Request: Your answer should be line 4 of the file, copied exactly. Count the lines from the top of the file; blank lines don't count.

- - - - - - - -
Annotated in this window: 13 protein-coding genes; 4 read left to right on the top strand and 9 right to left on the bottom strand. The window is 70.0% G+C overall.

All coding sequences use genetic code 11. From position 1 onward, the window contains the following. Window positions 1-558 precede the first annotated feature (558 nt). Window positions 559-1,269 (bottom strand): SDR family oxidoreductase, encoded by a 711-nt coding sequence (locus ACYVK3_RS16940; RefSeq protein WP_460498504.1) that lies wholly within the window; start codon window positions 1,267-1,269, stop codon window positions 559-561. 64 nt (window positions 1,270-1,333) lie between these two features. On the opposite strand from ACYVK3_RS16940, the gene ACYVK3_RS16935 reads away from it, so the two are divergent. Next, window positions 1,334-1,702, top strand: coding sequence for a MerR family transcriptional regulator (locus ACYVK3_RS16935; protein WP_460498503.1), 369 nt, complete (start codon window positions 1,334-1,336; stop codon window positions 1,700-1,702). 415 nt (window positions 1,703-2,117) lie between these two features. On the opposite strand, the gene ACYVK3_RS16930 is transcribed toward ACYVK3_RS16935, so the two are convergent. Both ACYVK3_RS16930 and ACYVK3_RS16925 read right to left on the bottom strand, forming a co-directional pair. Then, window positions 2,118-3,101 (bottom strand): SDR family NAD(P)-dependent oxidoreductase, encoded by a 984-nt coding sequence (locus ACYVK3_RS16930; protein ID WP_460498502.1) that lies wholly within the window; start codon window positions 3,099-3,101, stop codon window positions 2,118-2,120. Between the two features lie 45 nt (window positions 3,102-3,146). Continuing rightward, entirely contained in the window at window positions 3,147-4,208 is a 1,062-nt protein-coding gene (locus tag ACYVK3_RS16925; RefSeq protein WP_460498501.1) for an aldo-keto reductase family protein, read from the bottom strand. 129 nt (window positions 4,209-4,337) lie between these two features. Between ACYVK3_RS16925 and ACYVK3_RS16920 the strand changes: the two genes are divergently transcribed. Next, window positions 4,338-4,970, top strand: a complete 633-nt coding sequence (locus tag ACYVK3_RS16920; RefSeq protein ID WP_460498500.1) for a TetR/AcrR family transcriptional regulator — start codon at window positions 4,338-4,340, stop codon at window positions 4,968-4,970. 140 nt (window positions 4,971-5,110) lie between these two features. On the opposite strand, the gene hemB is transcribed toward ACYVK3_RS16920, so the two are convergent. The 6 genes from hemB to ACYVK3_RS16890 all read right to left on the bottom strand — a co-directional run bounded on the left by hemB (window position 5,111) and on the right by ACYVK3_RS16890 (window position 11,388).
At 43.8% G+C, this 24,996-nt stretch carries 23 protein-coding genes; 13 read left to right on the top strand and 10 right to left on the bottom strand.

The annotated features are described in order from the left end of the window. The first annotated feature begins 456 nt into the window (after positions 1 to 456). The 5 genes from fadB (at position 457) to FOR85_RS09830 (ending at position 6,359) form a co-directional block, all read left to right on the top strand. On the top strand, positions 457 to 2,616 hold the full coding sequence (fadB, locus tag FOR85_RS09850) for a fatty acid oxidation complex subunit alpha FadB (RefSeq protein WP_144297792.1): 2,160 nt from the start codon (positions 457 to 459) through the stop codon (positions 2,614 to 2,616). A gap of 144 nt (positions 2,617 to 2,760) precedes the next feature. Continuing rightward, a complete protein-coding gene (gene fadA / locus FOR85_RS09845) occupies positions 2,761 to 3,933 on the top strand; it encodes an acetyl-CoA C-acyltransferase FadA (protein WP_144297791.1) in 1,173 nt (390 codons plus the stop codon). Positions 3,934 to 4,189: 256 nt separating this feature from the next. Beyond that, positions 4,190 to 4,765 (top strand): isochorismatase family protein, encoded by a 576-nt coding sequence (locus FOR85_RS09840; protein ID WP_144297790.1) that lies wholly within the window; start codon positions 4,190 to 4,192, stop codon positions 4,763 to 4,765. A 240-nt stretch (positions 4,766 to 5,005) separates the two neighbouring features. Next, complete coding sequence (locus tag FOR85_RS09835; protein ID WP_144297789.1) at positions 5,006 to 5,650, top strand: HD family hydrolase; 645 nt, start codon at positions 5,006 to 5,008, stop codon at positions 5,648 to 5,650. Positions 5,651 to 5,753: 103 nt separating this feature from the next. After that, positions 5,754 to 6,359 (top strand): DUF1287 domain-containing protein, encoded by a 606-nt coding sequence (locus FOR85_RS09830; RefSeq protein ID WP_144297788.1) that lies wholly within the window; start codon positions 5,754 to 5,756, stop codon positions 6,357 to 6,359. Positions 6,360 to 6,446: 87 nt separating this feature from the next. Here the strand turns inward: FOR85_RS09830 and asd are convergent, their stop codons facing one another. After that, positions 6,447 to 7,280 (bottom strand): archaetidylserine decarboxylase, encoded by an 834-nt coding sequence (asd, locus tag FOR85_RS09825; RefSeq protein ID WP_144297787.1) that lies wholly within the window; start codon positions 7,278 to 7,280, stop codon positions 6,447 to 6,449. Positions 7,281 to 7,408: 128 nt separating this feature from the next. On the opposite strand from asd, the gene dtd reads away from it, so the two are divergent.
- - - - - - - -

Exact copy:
The annotated features are described in order from the left end of the window. The first annotated feature begins 456 nt into the window (after positions 1 to 456). The 5 genes from fadB (at position 457) to FOR85_RS09830 (ending at position 6,359) form a co-directional block, all read left to right on the top strand. On the top strand, positions 457 to 2,616 hold the full coding sequence (fadB, locus tag FOR85_RS09850) for a fatty acid oxidation complex subunit alpha FadB (RefSeq protein WP_144297792.1): 2,160 nt from the start codon (positions 457 to 459) through the stop codon (positions 2,614 to 2,616). A gap of 144 nt (positions 2,617 to 2,760) precedes the next feature. Continuing rightward, a complete protein-coding gene (gene fadA / locus FOR85_RS09845) occupies positions 2,761 to 3,933 on the top strand; it encodes an acetyl-CoA C-acyltransferase FadA (protein WP_144297791.1) in 1,173 nt (390 codons plus the stop codon). Positions 3,934 to 4,189: 256 nt separating this feature from the next. Beyond that, positions 4,190 to 4,765 (top strand): isochorismatase family protein, encoded by a 576-nt coding sequence (locus FOR85_RS09840; protein ID WP_144297790.1) that lies wholly within the window; start codon positions 4,190 to 4,192, stop codon positions 4,763 to 4,765. A 240-nt stretch (positions 4,766 to 5,005) separates the two neighbouring features. Next, complete coding sequence (locus tag FOR85_RS09835; protein ID WP_144297789.1) at positions 5,006 to 5,650, top strand: HD family hydrolase; 645 nt, start codon at positions 5,006 to 5,008, stop codon at positions 5,648 to 5,650. Positions 5,651 to 5,753: 103 nt separating this feature from the next. After that, positions 5,754 to 6,359 (top strand): DUF1287 domain-containing protein, encoded by a 606-nt coding sequence (locus FOR85_RS09830; RefSeq protein ID WP_144297788.1) that lies wholly within the window; start codon positions 5,754 to 5,756, stop codon positions 6,357 to 6,359. Positions 6,360 to 6,446: 87 nt separating this feature from the next. Here the strand turns inward: FOR85_RS09830 and asd are convergent, their stop codons facing one another. After that, positions 6,447 to 7,280 (bottom strand): archaetidylserine decarboxylase, encoded by an 834-nt coding sequence (asd, locus tag FOR85_RS09825; RefSeq protein ID WP_144297787.1) that lies wholly within the window; start codon positions 7,278 to 7,280, stop codon positions 6,447 to 6,449. Positions 7,281 to 7,408: 128 nt separating this feature from the next. On the opposite strand from asd, the gene dtd reads away from it, so the two are divergent.